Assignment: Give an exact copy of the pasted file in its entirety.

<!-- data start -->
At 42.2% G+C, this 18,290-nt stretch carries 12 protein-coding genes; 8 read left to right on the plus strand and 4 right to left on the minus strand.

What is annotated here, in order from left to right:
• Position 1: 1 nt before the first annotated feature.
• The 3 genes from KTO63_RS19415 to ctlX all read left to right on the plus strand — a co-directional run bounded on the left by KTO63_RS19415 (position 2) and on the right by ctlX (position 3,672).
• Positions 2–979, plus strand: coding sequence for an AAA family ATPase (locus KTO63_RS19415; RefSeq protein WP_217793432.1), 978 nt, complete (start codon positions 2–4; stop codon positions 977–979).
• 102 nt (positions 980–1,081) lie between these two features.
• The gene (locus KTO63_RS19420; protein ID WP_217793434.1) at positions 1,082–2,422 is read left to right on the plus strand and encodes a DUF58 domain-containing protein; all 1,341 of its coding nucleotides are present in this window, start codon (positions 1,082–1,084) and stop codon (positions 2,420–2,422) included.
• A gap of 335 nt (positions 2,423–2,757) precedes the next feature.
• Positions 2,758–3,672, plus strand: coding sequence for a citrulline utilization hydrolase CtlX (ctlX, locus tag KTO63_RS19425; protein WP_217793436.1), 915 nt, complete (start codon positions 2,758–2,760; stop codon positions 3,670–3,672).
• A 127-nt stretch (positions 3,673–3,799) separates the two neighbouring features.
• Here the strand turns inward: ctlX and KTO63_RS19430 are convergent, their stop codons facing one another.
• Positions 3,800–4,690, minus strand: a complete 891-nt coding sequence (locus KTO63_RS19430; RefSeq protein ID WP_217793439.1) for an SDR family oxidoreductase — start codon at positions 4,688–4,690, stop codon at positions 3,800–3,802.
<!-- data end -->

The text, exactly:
At 42.2% G+C, this 18,290-nt stretch carries 12 protein-coding genes; 8 read left to right on the plus strand and 4 right to left on the minus strand.

What is annotated here, in order from left to right:
• Position 1: 1 nt before the first annotated feature.
• The 3 genes from KTO63_RS19415 to ctlX all read left to right on the plus strand — a co-directional run bounded on the left by KTO63_RS19415 (position 2) and on the right by ctlX (position 3,672).
• Positions 2–979, plus strand: coding sequence for an AAA family ATPase (locus KTO63_RS19415; RefSeq protein WP_217793432.1), 978 nt, complete (start codon positions 2–4; stop codon positions 977–979).
• 102 nt (positions 980–1,081) lie between these two features.
• The gene (locus KTO63_RS19420; protein ID WP_217793434.1) at positions 1,082–2,422 is read left to right on the plus strand and encodes a DUF58 domain-containing protein; all 1,341 of its coding nucleotides are present in this window, start codon (positions 1,082–1,084) and stop codon (positions 2,420–2,422) included.
• A gap of 335 nt (positions 2,423–2,757) precedes the next feature.
• Positions 2,758–3,672, plus strand: coding sequence for a citrulline utilization hydrolase CtlX (ctlX, locus tag KTO63_RS19425; protein WP_217793436.1), 915 nt, complete (start codon positions 2,758–2,760; stop codon positions 3,670–3,672).
• A 127-nt stretch (positions 3,673–3,799) separates the two neighbouring features.
• Here the strand turns inward: ctlX and KTO63_RS19430 are convergent, their stop codons facing one another.
• Positions 3,800–4,690, minus strand: a complete 891-nt coding sequence (locus KTO63_RS19430; RefSeq protein ID WP_217793439.1) for an SDR family oxidoreductase — start codon at positions 4,688–4,690, stop codon at positions 3,800–3,802.